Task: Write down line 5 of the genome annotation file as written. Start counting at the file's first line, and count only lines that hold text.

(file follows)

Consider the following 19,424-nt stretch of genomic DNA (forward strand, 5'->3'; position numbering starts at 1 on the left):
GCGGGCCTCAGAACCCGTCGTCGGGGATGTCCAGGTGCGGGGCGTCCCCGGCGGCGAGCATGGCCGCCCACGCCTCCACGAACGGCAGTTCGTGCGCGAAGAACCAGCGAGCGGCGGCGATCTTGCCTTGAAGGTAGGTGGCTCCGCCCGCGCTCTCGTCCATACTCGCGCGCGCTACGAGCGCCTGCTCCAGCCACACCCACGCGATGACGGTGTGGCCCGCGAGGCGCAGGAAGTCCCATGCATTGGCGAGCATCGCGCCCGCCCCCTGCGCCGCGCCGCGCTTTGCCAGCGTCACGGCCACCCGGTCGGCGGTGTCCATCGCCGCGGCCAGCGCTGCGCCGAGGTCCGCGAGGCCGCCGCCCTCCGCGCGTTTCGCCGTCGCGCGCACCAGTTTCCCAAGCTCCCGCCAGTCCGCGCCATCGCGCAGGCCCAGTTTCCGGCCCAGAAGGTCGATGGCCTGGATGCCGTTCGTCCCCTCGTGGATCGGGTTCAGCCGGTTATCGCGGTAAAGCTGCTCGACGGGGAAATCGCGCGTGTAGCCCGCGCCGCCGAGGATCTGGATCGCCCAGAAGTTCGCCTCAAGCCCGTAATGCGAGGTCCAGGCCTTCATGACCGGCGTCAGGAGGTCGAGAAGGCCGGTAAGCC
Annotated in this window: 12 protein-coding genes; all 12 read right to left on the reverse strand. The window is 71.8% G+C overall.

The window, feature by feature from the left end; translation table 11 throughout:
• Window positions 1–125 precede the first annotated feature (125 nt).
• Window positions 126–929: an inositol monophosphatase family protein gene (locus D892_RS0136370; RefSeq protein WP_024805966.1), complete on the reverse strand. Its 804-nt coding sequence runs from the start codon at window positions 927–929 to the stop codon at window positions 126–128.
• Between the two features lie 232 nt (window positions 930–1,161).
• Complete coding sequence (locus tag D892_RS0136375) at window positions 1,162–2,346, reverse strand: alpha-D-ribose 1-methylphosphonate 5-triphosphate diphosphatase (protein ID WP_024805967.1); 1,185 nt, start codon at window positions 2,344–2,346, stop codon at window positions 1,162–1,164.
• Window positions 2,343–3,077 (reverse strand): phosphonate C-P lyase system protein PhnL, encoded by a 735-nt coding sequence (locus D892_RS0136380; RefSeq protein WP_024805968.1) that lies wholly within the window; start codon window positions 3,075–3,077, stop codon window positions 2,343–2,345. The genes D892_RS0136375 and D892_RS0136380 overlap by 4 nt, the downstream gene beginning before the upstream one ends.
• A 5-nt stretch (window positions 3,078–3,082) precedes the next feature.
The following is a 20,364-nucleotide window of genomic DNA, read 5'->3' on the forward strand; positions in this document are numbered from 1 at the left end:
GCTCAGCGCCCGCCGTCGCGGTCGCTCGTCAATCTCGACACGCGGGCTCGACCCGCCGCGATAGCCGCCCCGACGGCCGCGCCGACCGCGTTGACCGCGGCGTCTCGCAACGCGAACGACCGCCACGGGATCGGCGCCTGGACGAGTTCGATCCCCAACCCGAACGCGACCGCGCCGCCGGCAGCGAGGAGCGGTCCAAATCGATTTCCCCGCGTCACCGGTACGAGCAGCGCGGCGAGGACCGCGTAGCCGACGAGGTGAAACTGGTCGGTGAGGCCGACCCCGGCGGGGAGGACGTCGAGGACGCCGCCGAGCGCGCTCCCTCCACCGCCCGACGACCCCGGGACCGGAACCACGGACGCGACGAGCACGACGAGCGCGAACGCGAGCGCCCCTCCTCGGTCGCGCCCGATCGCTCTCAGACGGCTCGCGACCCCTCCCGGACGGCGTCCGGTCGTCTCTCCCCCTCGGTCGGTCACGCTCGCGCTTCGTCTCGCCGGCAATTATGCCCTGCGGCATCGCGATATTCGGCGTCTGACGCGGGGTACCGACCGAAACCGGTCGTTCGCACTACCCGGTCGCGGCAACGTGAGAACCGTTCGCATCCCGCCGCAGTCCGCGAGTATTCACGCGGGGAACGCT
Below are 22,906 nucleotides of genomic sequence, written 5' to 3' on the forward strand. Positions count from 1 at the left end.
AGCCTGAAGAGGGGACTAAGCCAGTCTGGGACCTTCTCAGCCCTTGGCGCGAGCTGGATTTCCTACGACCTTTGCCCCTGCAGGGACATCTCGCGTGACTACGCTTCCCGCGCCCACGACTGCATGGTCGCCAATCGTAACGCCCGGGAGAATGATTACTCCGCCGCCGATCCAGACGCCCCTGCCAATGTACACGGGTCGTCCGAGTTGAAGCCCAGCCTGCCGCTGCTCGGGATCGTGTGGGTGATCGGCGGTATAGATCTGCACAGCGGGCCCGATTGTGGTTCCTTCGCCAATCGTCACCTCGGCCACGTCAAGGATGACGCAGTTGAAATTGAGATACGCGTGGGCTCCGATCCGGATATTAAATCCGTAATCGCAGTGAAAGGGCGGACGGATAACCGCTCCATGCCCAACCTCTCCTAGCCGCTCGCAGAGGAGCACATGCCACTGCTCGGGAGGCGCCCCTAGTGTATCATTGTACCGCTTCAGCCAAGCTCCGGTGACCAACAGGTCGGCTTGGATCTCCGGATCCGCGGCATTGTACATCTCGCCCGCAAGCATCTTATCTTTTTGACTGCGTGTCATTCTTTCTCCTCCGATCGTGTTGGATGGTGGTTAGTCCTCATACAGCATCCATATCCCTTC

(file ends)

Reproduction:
• Window positions 1–125 precede the first annotated feature (125 nt).